SUNSET BEACH — Town council members here again met behind closed doors Monday to discuss a bill in the North Carolina General Assembly that would de-annex three areas of town and voted to hire a lobbyist to fight the measure, according to Mayor Ron Watts’ Facebook page.
The council went into closed session during its regular meeting Monday to receive legal advice from the town attorney regarding Senate Bill 875. The legislation, which would remove from Sunset Beach’s corporate limits three parts of town now in development, was also the point of a special meeting held Thursday. That meeting was mostly spent in closed-session talks with the attorney.
The council also voted to hire a lobbyist at a coast of $15,000 for help in working with the state House against the bill.
“We will post some key bullet points in support of the Town’s position on the Town’s website as well as key members of the House to contact later this week. We would expect the House to begin considering the bill in the next week or two,” Watts posted Tuesday.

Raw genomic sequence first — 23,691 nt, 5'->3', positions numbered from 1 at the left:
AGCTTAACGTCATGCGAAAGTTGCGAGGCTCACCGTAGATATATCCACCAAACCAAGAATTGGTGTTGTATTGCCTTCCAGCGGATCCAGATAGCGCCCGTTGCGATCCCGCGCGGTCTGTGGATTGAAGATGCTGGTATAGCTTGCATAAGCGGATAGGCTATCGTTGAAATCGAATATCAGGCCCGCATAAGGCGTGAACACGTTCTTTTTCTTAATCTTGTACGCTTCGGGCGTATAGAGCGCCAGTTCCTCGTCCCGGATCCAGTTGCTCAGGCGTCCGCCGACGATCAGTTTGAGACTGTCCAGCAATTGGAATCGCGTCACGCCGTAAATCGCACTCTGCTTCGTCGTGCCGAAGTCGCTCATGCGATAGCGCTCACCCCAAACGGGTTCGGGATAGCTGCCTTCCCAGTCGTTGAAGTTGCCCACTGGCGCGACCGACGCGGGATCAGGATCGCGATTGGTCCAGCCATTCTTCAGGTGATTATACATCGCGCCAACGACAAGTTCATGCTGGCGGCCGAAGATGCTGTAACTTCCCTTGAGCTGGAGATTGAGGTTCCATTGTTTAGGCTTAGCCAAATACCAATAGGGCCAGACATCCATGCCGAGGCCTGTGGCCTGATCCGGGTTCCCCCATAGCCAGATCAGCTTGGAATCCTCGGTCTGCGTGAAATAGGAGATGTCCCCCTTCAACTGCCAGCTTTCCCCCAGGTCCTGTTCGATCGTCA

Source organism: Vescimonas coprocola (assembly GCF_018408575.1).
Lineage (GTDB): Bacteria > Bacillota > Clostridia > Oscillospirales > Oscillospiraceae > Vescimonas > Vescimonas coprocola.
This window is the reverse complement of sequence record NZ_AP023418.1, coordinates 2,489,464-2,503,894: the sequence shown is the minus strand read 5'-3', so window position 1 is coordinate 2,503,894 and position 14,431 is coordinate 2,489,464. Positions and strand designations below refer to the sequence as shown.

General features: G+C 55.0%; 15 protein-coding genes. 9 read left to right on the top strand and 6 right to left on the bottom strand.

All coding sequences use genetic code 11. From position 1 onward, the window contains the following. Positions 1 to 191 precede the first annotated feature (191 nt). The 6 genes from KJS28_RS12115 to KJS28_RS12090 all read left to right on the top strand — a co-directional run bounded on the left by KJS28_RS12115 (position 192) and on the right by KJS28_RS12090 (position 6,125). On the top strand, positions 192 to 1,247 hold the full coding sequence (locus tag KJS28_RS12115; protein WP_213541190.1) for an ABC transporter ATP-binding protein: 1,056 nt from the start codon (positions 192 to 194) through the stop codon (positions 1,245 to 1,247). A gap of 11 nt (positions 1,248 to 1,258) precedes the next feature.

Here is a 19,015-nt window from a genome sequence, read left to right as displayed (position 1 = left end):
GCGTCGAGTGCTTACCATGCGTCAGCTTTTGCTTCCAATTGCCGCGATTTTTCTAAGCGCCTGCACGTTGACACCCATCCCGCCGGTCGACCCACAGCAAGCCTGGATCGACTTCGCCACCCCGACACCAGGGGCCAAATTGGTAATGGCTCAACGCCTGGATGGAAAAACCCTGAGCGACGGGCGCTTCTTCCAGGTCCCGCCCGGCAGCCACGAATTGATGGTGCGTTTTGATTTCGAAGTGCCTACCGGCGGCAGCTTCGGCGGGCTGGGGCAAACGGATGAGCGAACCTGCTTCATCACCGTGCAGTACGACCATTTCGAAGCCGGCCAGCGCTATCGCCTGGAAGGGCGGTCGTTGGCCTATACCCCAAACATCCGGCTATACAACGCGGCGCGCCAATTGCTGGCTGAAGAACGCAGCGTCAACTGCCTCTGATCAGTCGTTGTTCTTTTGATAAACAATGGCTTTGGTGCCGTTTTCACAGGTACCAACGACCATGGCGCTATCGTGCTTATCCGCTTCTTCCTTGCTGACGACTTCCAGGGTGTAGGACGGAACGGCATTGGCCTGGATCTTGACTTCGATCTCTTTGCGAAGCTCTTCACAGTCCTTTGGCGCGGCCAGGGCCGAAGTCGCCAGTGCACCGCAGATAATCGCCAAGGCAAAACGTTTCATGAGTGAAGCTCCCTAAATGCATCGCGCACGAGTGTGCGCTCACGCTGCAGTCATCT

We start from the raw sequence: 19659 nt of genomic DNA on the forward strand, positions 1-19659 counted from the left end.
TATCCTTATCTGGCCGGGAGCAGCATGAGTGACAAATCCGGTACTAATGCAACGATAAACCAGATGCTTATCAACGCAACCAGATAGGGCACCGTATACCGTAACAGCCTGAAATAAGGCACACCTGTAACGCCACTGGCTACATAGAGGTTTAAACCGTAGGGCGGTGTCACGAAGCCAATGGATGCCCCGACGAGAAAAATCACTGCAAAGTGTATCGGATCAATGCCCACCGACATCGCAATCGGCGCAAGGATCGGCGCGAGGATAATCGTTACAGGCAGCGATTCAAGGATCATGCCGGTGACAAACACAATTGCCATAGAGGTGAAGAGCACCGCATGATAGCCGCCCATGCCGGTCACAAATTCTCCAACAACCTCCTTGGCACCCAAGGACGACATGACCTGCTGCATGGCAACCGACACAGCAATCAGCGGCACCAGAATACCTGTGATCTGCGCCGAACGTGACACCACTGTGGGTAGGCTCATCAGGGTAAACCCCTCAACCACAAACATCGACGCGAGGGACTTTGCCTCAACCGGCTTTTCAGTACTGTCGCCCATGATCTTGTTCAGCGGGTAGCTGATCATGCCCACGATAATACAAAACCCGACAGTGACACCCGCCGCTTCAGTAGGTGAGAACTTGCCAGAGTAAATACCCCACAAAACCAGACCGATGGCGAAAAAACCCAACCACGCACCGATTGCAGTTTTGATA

This bill would affect the Palm Cove development, which includes about 10 oceanfront lots where two homes are now under construction at the east end of the barrier island; the Sunset Creek Commons apartment complex that is part of more than 64 acres on the mainland voluntarily annexed in 2008; and Sunset West, a 21-lot oceanfront development at the west end of the island.
“The town has worked in good faith over the past several weeks with the three property groups to address their concerns,” Parker said.
Watts said that if the issues cannot be resolved, the town attorney has the council’s authorization “to take the necessary legal steps to protect the Town’s interests,” Watts posted.
Sen. Bill Rabon, R-Brunswick, introduced the bill May 11 without consulting town officials on the disagreement, Parker said. The Senate approved the bill in a third reading with a 45-3 vote Friday and the measure passed a first reading in the House Monday. The bill was then referred to the House Rules Committee.
Brunswick County Developer Sammy Varnam, citing conflicts with town officials in matters pertaining to his development projects, requested the bill. Varnam said he intended to send the town a message that private property rights must be protected.